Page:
Today, we heard confirmation that the Motorola Xoom subsidized price will be $599 with a 2-year contract while the unsubsidized price will be $799. I tried to justify this in my mind and if you compare the Xoom with the comparably speced Apple iPad, the pricing really is not that unreasonable. However, it is clear to me now that no Android tablets can really compete on a large scale if they are priced at more than the $500 lowest cost iPad.
While those who read this blog will likely know the difference in specifications and operating systems, I think most consumers will just look at the experience and the price to make their tablet purchase decisions. The iPad has a huge collection of available applications and a marketing program unlike any other. Consumers likely won't care too much if there is a 32GB iPad available for $599 or a 64GB model for $699 and sales data shows the majority purchase the $499 16GB WiFi iPad. I also doubt too many consumers care about having cellular data connectivity on a large tablet since these devices primarily serve as mobile computers in the house or as media machines while traveling. I find my 3G Samsung Galaxy Tab to be extremely useful on the go, but it has a small 7 inch display and I am a mobile gadget geek.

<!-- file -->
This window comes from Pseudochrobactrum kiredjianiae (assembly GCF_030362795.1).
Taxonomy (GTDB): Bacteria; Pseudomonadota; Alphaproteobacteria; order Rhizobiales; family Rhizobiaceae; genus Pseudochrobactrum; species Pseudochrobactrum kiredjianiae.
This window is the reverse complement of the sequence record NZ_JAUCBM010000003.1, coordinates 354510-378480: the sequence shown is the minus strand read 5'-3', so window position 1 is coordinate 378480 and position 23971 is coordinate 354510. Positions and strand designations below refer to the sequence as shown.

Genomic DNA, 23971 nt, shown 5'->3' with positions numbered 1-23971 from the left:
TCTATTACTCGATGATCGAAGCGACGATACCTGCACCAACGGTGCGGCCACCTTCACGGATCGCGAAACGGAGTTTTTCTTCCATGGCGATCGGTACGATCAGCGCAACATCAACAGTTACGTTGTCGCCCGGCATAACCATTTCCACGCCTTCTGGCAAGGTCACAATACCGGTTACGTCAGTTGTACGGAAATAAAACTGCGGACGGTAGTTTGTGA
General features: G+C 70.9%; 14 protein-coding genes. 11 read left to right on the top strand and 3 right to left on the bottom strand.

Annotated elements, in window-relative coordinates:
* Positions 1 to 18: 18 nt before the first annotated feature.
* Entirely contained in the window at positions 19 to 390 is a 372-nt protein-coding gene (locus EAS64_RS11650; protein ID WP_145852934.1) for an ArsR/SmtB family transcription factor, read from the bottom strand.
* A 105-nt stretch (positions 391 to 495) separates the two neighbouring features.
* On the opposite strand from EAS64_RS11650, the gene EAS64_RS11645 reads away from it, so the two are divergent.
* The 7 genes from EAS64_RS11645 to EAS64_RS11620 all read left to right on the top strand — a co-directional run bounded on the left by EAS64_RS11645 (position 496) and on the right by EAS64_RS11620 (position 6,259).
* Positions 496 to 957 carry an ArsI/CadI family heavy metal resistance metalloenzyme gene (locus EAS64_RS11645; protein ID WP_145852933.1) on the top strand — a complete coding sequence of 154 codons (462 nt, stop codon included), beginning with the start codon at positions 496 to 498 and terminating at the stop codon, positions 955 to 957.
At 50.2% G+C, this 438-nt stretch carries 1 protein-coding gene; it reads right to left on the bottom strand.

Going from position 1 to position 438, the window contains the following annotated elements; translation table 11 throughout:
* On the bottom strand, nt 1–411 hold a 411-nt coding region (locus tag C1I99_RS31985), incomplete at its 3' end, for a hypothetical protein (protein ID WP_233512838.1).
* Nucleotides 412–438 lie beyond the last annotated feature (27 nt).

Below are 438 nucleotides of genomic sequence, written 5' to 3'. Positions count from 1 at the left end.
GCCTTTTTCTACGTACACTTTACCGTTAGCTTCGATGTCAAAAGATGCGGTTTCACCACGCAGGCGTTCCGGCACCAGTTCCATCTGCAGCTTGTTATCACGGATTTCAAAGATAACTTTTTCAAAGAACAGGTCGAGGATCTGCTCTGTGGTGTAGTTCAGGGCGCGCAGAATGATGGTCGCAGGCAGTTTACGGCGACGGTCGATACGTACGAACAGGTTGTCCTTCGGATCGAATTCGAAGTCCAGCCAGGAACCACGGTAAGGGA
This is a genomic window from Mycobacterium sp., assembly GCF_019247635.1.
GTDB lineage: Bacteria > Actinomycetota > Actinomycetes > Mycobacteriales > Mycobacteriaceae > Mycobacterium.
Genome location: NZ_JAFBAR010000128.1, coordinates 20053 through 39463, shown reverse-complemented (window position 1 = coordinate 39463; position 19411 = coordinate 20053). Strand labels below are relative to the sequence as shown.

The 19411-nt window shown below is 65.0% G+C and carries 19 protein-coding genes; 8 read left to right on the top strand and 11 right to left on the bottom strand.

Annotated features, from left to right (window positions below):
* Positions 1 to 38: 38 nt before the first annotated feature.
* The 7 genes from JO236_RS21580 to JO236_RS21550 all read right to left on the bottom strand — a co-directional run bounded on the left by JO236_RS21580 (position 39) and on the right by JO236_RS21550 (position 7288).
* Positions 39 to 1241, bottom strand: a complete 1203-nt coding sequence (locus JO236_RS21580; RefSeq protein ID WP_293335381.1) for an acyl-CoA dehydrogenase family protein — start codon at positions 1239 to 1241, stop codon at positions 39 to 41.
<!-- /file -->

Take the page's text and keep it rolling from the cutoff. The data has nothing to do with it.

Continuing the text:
As Kevin and I recently talked about on MobileTechRoundup show #232, nearly all of these new Android tablets are trying to compete with the 10 inch Apple iPad and so far have not been able to come in at a low enough price. The Samsung Galaxy Tab 7 inch Android tablet has reportedly done quite well and I am a bit mystified why we are not seeing more tablets of this size. It may turn out that all of these larger tablets keep trying compete with the iPad and then Apple rolls out a 7 inch iPad to further own the tablet space. Then maybe they will turn and roll out 7 inch models.
HTC recently announced a 7 inch HTC Flyer Android tablet, but there is not yet any pricing information and it really needs to come in around $400 to compete. RIM's PlayBook is a 7 inch tablet and may do well with BlackBerry owners, but is limited to those who use a BlackBerry. I am still surprised HP did not announce a 7 inch webOS device, but maybe they will eventually. As a person who owned an iPad and switched to a Samsung Galaxy Tab, IMHO 7 inches is the sweet spot for those looking for a mobile tablet. I do think the 10 inch models are attractive as a laptop replacement or home couch browsing device. But again, the price needs to be down in the $500 level.
Do you think any Android tablet can compete at a price more than $500?